Daily news summary
Unemployment climbs to 3.8 percent
Czech unemployment rose in December to 3.8 percent after four months of decline, according to the data released by Czech Labour Office on Tuesday. The figure stood at just over 280,000.
Despite the rise, it is still the lowest December figure since 1997. In December 2016, Czech unemployment stood at 5.2 percent. The number of vacancies increased in December to nearly 217,000, which is almost 3,000 more in November.
Doctors: president is in good health
The health of Czech president Miloš Zeman is in a very good state, his doctors announced at a press conference on Tuesday. According to the doctors, the Czech head of state is in good physical and mental health and is able to carry out the functions of a head of state.
The doctors confirmed that Mr Zeman suffers from diabetes as well as polyfunctional neuropathy, adding that his condition hadn’t worsened. The doctors have also said that they found no trace of cancer.
Celebrations of Czechoslovakia’s foundation to be launched on Tuesday
A ceremony at Prague Castle on Tuesday evening will launch the celebrations of the 100th anniversary of the foundation of Czechoslovakia and 25 years since the foundation of an independent Czech Republic.
The event at the Spanish Hall of Prague Castle will be attended by a number of political and public figures, including Czech President Miloš Zeman, Czech Prime Minister Andrej Babiš and his Slovak counterpart Robert Fico.
Earlier on Tuesday, the Czech president, along with Cardinal Dominik Duka, are set to open an exhibition called ‘Founded 1918 / At the beginning of the statehood’ at Prague Castle’s Imperial Stables, presenting unique documents and other objects relating to the beginning of the Czech State.
Museum of Romani Culture to take over Lety in March
The Museum of Romani Culture will take over the former pig farm in Lety near Písek, which stands at the site of a WWII Roma concentration camp, in March, its spokesman announced in a press release on Tuesday.
After years of negotiations, the government last year finally agreed with the farm’s owner on a buyout for roughly 450 million crowns. A proper memorial to the victims of the Romany Holocaust is set to be built at the site.
More than 1,300 Roma men, women and children were held at the camp at Lety beginning in 1940: an estimated 327 of them died at the site, largely due to disease; more than 500 of those interned were transported to the Auschwitz death camp in Poland, from which they never returned.
French translator Erica Abrams to receive Karel Čapek Award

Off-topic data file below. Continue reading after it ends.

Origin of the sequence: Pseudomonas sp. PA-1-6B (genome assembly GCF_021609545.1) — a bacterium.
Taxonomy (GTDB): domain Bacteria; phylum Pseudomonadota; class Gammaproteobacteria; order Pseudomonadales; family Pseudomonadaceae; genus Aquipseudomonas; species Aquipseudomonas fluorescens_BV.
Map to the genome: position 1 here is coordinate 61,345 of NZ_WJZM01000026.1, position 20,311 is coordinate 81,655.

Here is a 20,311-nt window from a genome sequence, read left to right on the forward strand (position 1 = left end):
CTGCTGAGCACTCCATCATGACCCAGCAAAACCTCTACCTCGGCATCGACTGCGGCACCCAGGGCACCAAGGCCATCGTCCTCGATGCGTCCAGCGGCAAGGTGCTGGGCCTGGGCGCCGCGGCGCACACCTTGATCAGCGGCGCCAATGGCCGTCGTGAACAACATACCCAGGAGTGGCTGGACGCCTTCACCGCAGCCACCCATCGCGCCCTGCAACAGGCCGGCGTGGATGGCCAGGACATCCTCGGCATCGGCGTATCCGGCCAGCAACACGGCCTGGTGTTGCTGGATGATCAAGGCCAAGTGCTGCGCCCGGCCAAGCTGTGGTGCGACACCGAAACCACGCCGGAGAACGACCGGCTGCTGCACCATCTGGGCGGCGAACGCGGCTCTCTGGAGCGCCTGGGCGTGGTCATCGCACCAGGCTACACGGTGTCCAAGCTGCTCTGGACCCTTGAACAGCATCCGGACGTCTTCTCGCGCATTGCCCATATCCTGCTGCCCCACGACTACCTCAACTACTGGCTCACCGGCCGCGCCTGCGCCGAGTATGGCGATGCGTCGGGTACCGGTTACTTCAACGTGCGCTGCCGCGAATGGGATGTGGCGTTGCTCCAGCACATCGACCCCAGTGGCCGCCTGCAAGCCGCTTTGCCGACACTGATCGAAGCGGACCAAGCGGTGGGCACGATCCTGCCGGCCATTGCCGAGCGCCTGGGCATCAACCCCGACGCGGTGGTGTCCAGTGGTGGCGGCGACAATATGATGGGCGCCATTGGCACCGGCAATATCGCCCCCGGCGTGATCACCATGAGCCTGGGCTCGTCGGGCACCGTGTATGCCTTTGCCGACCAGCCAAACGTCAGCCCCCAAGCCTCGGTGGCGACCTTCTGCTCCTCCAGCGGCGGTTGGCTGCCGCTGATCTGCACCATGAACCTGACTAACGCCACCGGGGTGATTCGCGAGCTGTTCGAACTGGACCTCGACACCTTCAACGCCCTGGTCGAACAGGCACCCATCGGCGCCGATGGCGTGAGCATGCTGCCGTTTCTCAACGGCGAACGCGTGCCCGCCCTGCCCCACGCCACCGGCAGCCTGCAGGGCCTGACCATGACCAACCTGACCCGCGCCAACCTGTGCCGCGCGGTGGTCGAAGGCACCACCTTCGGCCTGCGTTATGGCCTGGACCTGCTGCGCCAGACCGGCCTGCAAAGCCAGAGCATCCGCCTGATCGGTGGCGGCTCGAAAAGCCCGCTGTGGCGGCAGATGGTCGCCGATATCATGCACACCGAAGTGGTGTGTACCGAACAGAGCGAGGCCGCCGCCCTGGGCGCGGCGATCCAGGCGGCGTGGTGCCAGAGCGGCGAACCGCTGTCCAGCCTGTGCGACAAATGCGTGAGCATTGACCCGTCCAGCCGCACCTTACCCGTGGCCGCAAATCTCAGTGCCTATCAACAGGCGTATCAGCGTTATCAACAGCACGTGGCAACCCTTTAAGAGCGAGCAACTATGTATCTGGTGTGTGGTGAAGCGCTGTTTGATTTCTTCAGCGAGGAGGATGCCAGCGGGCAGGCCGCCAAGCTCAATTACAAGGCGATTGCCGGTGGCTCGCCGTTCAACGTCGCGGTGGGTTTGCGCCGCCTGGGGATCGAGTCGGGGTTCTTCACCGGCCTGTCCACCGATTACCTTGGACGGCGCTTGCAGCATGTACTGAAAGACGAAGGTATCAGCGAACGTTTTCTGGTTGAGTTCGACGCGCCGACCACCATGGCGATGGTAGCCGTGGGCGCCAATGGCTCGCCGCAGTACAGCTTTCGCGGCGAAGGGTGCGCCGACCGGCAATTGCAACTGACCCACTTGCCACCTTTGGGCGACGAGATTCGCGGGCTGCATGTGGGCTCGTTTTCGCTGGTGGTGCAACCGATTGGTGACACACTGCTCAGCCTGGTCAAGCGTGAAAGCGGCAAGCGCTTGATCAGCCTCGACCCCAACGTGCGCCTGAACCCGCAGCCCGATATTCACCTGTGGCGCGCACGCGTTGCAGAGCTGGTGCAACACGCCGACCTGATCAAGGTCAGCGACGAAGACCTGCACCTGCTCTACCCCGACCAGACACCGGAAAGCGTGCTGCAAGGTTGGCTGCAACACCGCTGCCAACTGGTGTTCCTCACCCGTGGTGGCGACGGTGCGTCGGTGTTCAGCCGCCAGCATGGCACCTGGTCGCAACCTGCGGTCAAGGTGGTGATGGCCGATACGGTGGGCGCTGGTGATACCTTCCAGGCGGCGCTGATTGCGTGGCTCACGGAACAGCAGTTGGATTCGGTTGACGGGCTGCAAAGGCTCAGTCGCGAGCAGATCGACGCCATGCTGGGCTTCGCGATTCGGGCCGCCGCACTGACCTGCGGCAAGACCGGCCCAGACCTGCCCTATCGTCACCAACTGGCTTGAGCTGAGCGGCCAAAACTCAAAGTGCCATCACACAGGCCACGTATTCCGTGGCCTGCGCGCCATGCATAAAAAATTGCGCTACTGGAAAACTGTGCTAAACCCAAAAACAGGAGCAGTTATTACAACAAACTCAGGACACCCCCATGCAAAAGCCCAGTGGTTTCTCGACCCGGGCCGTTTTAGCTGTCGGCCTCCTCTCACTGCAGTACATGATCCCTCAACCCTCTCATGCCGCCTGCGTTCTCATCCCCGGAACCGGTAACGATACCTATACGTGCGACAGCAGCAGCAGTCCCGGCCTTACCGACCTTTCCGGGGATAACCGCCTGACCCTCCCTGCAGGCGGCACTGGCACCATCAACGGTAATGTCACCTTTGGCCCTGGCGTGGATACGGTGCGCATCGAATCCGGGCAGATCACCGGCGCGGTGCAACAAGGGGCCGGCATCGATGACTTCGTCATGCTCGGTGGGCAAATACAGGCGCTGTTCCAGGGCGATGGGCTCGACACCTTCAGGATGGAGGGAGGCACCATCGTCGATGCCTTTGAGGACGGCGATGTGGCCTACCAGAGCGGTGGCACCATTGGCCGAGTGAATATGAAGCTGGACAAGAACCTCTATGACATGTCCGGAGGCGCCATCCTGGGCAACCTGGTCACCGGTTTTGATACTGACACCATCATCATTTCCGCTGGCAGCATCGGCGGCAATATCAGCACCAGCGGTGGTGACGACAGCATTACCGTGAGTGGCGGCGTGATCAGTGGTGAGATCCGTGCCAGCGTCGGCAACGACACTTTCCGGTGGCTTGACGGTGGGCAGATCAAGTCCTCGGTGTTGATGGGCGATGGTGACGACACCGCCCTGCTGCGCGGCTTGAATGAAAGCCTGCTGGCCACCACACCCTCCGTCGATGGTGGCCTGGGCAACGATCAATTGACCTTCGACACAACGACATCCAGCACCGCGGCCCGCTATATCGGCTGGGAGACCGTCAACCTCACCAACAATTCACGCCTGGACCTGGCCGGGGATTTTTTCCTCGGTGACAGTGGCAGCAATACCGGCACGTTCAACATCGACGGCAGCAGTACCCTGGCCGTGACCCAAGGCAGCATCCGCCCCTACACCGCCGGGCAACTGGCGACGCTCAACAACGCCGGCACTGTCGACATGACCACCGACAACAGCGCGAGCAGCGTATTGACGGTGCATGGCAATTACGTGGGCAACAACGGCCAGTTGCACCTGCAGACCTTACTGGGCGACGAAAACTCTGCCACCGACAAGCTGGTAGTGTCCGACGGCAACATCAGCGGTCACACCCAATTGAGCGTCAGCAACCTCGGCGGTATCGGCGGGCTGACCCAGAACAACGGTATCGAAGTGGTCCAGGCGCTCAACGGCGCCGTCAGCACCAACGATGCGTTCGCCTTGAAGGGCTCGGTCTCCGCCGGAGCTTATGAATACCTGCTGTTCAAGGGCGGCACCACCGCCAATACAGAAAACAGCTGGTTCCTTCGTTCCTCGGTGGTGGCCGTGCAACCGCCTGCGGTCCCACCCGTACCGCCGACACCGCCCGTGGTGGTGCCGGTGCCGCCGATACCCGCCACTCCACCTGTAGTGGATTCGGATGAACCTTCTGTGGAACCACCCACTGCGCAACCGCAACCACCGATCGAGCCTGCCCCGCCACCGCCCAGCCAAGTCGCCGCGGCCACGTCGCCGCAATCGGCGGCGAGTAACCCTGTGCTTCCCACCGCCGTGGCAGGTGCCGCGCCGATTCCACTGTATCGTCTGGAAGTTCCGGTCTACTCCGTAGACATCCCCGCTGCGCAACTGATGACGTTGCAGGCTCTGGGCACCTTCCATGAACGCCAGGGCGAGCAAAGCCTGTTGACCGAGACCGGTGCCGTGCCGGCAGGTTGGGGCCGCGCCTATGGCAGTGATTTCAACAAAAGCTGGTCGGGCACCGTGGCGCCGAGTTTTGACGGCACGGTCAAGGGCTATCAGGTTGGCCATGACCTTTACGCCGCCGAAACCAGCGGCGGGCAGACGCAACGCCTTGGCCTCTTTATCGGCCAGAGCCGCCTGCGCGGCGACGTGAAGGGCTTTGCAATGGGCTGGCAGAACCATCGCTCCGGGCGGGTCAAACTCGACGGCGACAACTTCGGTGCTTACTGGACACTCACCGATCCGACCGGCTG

French linguist and translator Erica Abrams will be presented with the Karel Čapek Award by the Czech Pen Club on Tuesday.
Abrams studied linguistics, literature and Slavic languages and since 1973 she has repeatedly visited Czechoslovakia and the Czech Republic. She has translated works of many Czech authors, poets, playwrights and philosophers, including Jan Patočka, Ivan Blatný, Ladislav Klíma or Václav Havel, to French.
The Karel Čapek Award was established by the Pen Club’s Czech branch in 1994 and is presented to outstanding writers every two years. Among previous holders of the award are the former president and writer Václav Havel, Arnošt Lustig and Ivan Klíma.
The award will be presented at the Mayor’s seat in Prague on Tuesday evening.
NHL: Jágr's future with Calgary in question - reports
Speculation is growing over the future of star forward Jaromír Jágr with the Calgary Flames in the NHL following a report on Saturday by Sportsnet's Eliotte Friedman that the Flames management had given Jágr's agent Peter Svoboda permission to find an apparent "exit" for the player from the franchise.
The story was also reported by The Hockey News on Monday.
Jágr, a future Hall of Famer and second-most productive player in the history of the NHL (second only to Wayne Gretzky), has suffered from a groin and knee injury and only picked up seven points so far this season. It is unclear whether Jágr, 45, at this point would be able to secure another contract in the NHL although there is reportedly European interest and the player could return to play one last time for the Czech national squad at the upcoming Winter Olympics. Or return to play for his hometown team HC Kladno, a club he owns.
The legendary forward, who has two Stanley Cup rings, won Olympic gold with the Czech team at Nagano in 1998, where the Czechs defeated the US, Canada and Russia in the knock-out stages.
Wednesday is set to be mostly overcast with occasional rain showers and daytime highs ranging between six and 10 degrees Celsius.